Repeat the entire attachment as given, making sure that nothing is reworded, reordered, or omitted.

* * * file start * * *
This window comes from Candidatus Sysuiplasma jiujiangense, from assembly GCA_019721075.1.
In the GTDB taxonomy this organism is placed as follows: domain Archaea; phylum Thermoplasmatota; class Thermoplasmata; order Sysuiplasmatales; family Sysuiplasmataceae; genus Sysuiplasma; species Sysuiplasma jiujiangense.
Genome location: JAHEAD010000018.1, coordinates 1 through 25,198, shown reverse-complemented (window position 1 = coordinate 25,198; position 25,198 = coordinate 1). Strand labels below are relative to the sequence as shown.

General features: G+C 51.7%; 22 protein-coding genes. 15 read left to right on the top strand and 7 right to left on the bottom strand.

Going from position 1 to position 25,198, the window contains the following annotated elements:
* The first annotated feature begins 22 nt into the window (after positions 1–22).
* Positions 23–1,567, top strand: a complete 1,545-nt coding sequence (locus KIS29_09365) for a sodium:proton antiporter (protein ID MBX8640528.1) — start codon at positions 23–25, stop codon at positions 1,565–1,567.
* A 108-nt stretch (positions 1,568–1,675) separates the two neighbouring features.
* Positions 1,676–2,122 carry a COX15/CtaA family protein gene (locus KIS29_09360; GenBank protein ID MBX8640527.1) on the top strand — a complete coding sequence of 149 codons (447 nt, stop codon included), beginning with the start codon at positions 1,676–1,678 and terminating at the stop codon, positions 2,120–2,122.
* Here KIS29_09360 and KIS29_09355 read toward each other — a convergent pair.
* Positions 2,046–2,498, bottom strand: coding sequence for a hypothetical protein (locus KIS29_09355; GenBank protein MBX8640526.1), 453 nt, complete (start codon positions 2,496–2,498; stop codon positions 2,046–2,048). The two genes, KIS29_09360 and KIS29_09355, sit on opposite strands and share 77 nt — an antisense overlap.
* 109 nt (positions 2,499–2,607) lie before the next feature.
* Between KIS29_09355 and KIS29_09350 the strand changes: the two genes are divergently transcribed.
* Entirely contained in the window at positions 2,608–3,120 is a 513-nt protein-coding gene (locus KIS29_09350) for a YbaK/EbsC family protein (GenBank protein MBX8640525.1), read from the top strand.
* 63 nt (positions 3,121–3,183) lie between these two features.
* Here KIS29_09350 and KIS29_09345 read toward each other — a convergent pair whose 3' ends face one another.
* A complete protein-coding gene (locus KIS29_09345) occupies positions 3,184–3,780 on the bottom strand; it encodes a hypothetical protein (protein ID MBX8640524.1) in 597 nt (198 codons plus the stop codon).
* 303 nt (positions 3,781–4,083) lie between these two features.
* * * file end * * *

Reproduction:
This window comes from Candidatus Sysuiplasma jiujiangense, from assembly GCA_019721075.1.
In the GTDB taxonomy this organism is placed as follows: domain Archaea; phylum Thermoplasmatota; class Thermoplasmata; order Sysuiplasmatales; family Sysuiplasmataceae; genus Sysuiplasma; species Sysuiplasma jiujiangense.
Genome location: JAHEAD010000018.1, coordinates 1 through 25,198, shown reverse-complemented (window position 1 = coordinate 25,198; position 25,198 = coordinate 1). Strand labels below are relative to the sequence as shown.

General features: G+C 51.7%; 22 protein-coding genes. 15 read left to right on the top strand and 7 right to left on the bottom strand.

Going from position 1 to position 25,198, the window contains the following annotated elements:
* The first annotated feature begins 22 nt into the window (after positions 1–22).
* Positions 23–1,567, top strand: a complete 1,545-nt coding sequence (locus KIS29_09365) for a sodium:proton antiporter (protein ID MBX8640528.1) — start codon at positions 23–25, stop codon at positions 1,565–1,567.
* A 108-nt stretch (positions 1,568–1,675) separates the two neighbouring features.
* Positions 1,676–2,122 carry a COX15/CtaA family protein gene (locus KIS29_09360; GenBank protein ID MBX8640527.1) on the top strand — a complete coding sequence of 149 codons (447 nt, stop codon included), beginning with the start codon at positions 1,676–1,678 and terminating at the stop codon, positions 2,120–2,122.
* Here KIS29_09360 and KIS29_09355 read toward each other — a convergent pair.
* Positions 2,046–2,498, bottom strand: coding sequence for a hypothetical protein (locus KIS29_09355; GenBank protein MBX8640526.1), 453 nt, complete (start codon positions 2,496–2,498; stop codon positions 2,046–2,048). The two genes, KIS29_09360 and KIS29_09355, sit on opposite strands and share 77 nt — an antisense overlap.
* 109 nt (positions 2,499–2,607) lie before the next feature.
* Between KIS29_09355 and KIS29_09350 the strand changes: the two genes are divergently transcribed.
* Entirely contained in the window at positions 2,608–3,120 is a 513-nt protein-coding gene (locus KIS29_09350) for a YbaK/EbsC family protein (GenBank protein MBX8640525.1), read from the top strand.
* 63 nt (positions 3,121–3,183) lie between these two features.
* Here KIS29_09350 and KIS29_09345 read toward each other — a convergent pair whose 3' ends face one another.
* A complete protein-coding gene (locus KIS29_09345) occupies positions 3,184–3,780 on the bottom strand; it encodes a hypothetical protein (protein ID MBX8640524.1) in 597 nt (198 codons plus the stop codon).
* 303 nt (positions 3,781–4,083) lie between these two features.